The other two central midfielders are generally more progressive with the ball, one making runs from deep as a box-to-box midfielder while the other is the team’s main creator. At Everton, Tom Davies/Andre Gomes and Gylfi Sigurdsson occupied these roles whilst Abdoulaye Doucoure and Tom Cleverley/Roberto Pereyra were tasked with fulfilling these roles by Silva at Watford.
For Fulham, looking at the profile of players in the team, perhaps Tom Cairney and Andre-Frank Zambo Anguissa could fulfill these responsibilities, although with talks of Anguissa leaving in the summer, the club may be forced to dip into the transfer market.
This could potentially be the starting eleven that Silva deploys when his team hosts Middlesbrough on the first day of the season.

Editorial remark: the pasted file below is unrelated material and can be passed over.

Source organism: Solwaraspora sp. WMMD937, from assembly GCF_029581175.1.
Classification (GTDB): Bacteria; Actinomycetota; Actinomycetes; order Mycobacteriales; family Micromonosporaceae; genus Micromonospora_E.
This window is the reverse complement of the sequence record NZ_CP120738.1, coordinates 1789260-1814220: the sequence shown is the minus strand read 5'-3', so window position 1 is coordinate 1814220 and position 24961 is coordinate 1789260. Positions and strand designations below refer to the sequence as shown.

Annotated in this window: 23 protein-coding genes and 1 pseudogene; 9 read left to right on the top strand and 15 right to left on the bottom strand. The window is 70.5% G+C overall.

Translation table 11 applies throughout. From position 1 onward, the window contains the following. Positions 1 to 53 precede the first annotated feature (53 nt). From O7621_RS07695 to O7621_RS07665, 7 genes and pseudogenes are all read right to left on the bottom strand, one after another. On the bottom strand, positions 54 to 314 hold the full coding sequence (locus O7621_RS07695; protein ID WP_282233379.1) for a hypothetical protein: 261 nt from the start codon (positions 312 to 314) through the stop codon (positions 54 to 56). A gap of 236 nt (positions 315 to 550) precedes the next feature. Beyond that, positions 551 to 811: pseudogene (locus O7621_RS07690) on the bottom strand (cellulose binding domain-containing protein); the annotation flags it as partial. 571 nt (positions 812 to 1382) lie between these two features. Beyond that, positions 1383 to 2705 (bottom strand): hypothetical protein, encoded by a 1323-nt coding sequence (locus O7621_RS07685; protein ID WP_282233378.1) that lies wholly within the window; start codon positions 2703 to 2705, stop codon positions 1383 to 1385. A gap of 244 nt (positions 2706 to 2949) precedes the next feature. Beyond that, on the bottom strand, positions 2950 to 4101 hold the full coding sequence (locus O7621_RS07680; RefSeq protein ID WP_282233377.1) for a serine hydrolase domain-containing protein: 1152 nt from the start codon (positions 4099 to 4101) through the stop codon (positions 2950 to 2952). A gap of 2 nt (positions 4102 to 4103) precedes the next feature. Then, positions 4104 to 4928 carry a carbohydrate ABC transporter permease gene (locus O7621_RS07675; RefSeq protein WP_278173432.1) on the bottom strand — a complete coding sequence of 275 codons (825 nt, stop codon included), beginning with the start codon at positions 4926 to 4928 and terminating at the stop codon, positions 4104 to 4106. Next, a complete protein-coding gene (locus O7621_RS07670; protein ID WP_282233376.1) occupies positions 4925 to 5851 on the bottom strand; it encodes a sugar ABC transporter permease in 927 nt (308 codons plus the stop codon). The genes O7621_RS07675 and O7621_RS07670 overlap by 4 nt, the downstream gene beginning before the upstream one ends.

It looks likely that Tosin Adarabioyo may be leaving the club in the summer as interest has been attracted from Premier League clubs including Newcastle United and Arsenal so another centre-back may be needed too as well as possibly a goalkeeper and another centre-forward.
Play in possession
There seems to be a notion that Marco Silva implements a possession-based style of football with all of the sides that he coaches. While this is partially true, the 43-year-old is very much from the Portuguese school of coaching which still puts heavy emphasis on attacking transitions as a primary source of chance creation.
Nonetheless, Silva’s sides are decent in possession and usually build up with a 4-2 structure against the opposition’s first line of pressure.